Rumors of the death of the Republican Party were widely and greatly exaggerated after President Barack Obama's 2012 re-election.
Following that campaign, many pundits in the political intelligentsia said the growing minority population in the country would make it practically impossible to put together another coalition to elect someone from the GOP.
However, just four years later, Republicans did just that. And they would have repeated the feat earlier this month had their candidate not personally alienated just enough voters to lose.
But what kind of party will the GOP be without President Donald Trump? That will be a critical question facing its denizens going forward.
Four years ago, Republican voters made clear they weren't looking for just another politician. Effective governors, senators and even a former governor with a winning name — Bush — weren't what was desired to erase eight years of a president who had governed against the majority.
That's how Trump, the blustery New York businessman and former reality TV show host, emerged from nearly 20 contenders. And he offered several attributes the others wouldn't — an ability to make bold promises and a willingness to take on a biased national media.
However, the same attributes that fueled his rise also accelerated his fall. His bluster, which was refreshing to many in 2016, was too windy and caustic amid a global pandemic in 2020. His war with the media — something that needed to be fought by Republicans — only doubled their efforts to take him down.
So, from our perspective, the GOP in 2024 will need a leader who is courageous enough to be bold and savvy enough to confront a biased media, but one who also conveys respectfulness, truthfulness, intelligence and the right amount of experience to voters.
The demographics where Trump lost a percentage of voters in 2020 compared to 2016 — whites and seniors citizens — are critical because they vote in greater percentages than nonwhites and younger voters. If you alienate them, you do so at your peril.
But we believe they are groups that easily can be won back if the kind of nominee we envision is nominated.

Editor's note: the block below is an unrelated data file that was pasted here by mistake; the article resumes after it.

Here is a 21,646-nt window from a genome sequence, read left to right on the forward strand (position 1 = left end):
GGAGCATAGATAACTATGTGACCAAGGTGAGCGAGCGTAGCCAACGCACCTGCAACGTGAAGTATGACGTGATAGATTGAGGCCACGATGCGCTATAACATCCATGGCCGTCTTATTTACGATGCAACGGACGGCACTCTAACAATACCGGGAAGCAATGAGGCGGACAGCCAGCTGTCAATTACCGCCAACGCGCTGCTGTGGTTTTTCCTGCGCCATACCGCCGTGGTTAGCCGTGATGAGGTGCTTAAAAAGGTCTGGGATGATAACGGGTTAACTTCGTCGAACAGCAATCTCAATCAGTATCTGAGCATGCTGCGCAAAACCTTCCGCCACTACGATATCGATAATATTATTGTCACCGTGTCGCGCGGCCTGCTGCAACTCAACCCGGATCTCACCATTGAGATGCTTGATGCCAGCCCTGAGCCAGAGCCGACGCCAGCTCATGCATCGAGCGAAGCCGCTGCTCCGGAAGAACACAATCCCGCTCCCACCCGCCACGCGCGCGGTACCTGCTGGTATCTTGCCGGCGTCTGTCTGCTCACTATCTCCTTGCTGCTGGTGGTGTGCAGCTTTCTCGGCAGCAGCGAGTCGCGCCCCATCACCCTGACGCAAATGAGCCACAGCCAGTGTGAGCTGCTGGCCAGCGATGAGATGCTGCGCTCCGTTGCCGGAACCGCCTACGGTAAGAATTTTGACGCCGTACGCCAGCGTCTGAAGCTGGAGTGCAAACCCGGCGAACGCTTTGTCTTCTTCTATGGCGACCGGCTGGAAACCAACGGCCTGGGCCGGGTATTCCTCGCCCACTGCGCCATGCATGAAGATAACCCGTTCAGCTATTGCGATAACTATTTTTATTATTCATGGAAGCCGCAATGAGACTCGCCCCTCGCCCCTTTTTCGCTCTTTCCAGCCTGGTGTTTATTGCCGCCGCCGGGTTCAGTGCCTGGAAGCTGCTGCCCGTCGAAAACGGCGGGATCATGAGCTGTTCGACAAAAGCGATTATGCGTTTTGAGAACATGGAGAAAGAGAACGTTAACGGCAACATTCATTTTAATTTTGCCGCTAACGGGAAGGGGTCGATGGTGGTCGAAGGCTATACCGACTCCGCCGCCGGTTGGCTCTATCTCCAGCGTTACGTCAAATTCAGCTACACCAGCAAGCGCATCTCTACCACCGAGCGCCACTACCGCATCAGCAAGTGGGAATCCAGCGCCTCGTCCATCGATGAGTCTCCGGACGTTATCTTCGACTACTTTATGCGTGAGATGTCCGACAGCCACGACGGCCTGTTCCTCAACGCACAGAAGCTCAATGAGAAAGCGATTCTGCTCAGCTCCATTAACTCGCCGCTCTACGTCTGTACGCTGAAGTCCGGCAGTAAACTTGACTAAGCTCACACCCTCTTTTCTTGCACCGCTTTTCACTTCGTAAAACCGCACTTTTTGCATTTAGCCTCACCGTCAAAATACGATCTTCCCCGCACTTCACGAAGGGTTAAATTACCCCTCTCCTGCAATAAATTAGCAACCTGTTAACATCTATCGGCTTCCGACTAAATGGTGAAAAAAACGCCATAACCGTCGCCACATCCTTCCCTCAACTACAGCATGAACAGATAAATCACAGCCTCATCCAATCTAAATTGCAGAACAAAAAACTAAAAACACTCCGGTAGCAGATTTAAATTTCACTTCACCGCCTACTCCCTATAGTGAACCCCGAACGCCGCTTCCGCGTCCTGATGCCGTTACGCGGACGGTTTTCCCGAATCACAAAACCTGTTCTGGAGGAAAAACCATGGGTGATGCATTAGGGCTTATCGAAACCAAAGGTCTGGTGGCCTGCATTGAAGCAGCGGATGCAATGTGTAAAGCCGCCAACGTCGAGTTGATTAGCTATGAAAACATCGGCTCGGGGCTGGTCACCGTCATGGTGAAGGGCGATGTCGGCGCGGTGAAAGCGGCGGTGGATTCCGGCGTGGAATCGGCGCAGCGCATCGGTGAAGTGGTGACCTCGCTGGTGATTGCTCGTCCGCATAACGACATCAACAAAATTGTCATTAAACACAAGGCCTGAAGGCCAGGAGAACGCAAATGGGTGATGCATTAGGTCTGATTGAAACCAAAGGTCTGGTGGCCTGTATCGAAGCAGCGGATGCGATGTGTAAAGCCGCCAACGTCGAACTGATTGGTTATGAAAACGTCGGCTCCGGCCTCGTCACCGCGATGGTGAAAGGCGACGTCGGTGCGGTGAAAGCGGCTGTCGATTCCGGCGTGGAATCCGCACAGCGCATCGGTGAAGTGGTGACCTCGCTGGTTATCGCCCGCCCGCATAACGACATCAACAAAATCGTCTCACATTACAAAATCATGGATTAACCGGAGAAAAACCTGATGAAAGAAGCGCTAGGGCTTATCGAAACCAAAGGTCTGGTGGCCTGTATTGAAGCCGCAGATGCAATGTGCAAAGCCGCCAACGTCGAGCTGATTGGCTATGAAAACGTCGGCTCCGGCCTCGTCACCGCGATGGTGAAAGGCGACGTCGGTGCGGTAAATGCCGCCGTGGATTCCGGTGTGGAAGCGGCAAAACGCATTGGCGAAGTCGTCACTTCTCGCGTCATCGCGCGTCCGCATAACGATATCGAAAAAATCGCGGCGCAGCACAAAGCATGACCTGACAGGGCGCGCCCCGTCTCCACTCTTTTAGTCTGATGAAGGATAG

Hispanics, Blacks and Asians all voted in greater percentages for Trump than they did in 2016. The next Republican nominee will need to maintain those gains and add to them. If taxes are raised, wages depressed and the economy stagnates in the next four years as it did under the Obama-Biden administration, they won't have any trouble finding a reason to do so.
The 2020 pre-election polls told Americans that women and young people would help pave the landslide against Trump, but neither demographic moved significantly from where they were in 2016. Men actually moved more toward Democrats than did women or young people. A nominee with Trump's strengths and without his weaknesses will be able to slide all three of these groups closer to Republicans in 2024.
More telling about what may occur in 2024, though, are the election results other than the presidential vote. Republicans — pending Georgia's Jan. 5 contests — lost one U.S. Senate seat. They picked up six U.S. House seats and may win as many as 10 or 12. They flipped a governorship in Montana and did not lose a single state legislative branch.
In other words, the trend is not what was predicted, which was a wave of Democratic winners. The results marked only the fourth time since the Civil War that a Democratic president was elected to a first term but lost seats in the House. It also occurred in 1884, 1960 and 1992, though in none of those years was the split between parties as close as it will be for the next two years.
Democrats, indeed, are in a bit of a predicament about how to spin the results. Though they put all their energy for the last four years in disposing of Trump, to admit that their strategy worked is also to admit that Biden was not a factor. But if they claim that Biden was a factor, they have difficulty in explaining why he had no coattails and how difficult that will make the next two years.
The names of several potential Republican nominees in 2024 — Sen. Ted Cruz, Sen. Rick Scott, Sen. Tom Cotton, Sen. Marco Rubio, Secretary of State Mike Pompeo and Vice President Mike Pence — do not appear to elicit the fervor that Trump had, though they are fine public servants. One who might have some of those qualities — without the minuses — is former South Carolina governor and former United Nations Ambassador Nikki Haley.
Another potential nominee is, well, Trump himself. Some of the president's loyalists are already talking of another run in 2024. Trump would be 78, the age Biden turns later this month. A lackluster term by the declared incoming Democrat may encourage him, and his ego may demand it.
We believe the electorate won't need that much encouragement to vote in a Republican four years from now, but we hope the GOP will have turned the corner to someone new by then.